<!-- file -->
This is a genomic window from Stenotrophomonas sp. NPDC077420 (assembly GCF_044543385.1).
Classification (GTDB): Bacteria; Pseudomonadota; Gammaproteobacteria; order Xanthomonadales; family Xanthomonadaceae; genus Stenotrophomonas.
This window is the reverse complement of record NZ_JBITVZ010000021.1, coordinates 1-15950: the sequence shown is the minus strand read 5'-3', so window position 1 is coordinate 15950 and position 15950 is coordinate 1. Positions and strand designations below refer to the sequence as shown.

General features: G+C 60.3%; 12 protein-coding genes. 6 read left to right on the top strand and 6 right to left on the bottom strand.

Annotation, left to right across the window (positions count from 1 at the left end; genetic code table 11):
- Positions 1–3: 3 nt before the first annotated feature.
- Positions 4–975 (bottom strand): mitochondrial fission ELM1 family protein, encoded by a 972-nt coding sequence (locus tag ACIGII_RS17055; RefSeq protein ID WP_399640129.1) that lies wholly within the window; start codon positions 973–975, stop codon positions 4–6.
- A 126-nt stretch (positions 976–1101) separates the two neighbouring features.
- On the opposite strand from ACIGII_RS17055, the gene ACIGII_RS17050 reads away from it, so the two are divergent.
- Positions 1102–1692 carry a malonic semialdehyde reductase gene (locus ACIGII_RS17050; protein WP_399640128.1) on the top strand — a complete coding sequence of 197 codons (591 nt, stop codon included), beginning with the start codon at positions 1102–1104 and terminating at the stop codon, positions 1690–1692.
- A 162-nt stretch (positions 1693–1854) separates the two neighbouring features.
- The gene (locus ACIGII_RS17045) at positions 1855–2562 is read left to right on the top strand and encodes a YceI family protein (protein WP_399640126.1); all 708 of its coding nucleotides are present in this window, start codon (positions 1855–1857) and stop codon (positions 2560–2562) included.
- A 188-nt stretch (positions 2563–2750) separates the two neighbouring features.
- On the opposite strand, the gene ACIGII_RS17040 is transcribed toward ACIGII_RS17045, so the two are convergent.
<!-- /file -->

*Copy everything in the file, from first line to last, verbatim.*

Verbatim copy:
This is a genomic window from Stenotrophomonas sp. NPDC077420 (assembly GCF_044543385.1).
Classification (GTDB): Bacteria; Pseudomonadota; Gammaproteobacteria; order Xanthomonadales; family Xanthomonadaceae; genus Stenotrophomonas.
This window is the reverse complement of record NZ_JBITVZ010000021.1, coordinates 1-15950: the sequence shown is the minus strand read 5'-3', so window position 1 is coordinate 15950 and position 15950 is coordinate 1. Positions and strand designations below refer to the sequence as shown.

General features: G+C 60.3%; 12 protein-coding genes. 6 read left to right on the top strand and 6 right to left on the bottom strand.

Annotation, left to right across the window (positions count from 1 at the left end; genetic code table 11):
- Positions 1–3: 3 nt before the first annotated feature.
- Positions 4–975 (bottom strand): mitochondrial fission ELM1 family protein, encoded by a 972-nt coding sequence (locus tag ACIGII_RS17055; RefSeq protein ID WP_399640129.1) that lies wholly within the window; start codon positions 973–975, stop codon positions 4–6.
- A 126-nt stretch (positions 976–1101) separates the two neighbouring features.
- On the opposite strand from ACIGII_RS17055, the gene ACIGII_RS17050 reads away from it, so the two are divergent.
- Positions 1102–1692 carry a malonic semialdehyde reductase gene (locus ACIGII_RS17050; protein WP_399640128.1) on the top strand — a complete coding sequence of 197 codons (591 nt, stop codon included), beginning with the start codon at positions 1102–1104 and terminating at the stop codon, positions 1690–1692.
- A 162-nt stretch (positions 1693–1854) separates the two neighbouring features.
- The gene (locus ACIGII_RS17045) at positions 1855–2562 is read left to right on the top strand and encodes a YceI family protein (protein WP_399640126.1); all 708 of its coding nucleotides are present in this window, start codon (positions 1855–1857) and stop codon (positions 2560–2562) included.
- A 188-nt stretch (positions 2563–2750) separates the two neighbouring features.
- On the opposite strand, the gene ACIGII_RS17040 is transcribed toward ACIGII_RS17045, so the two are convergent.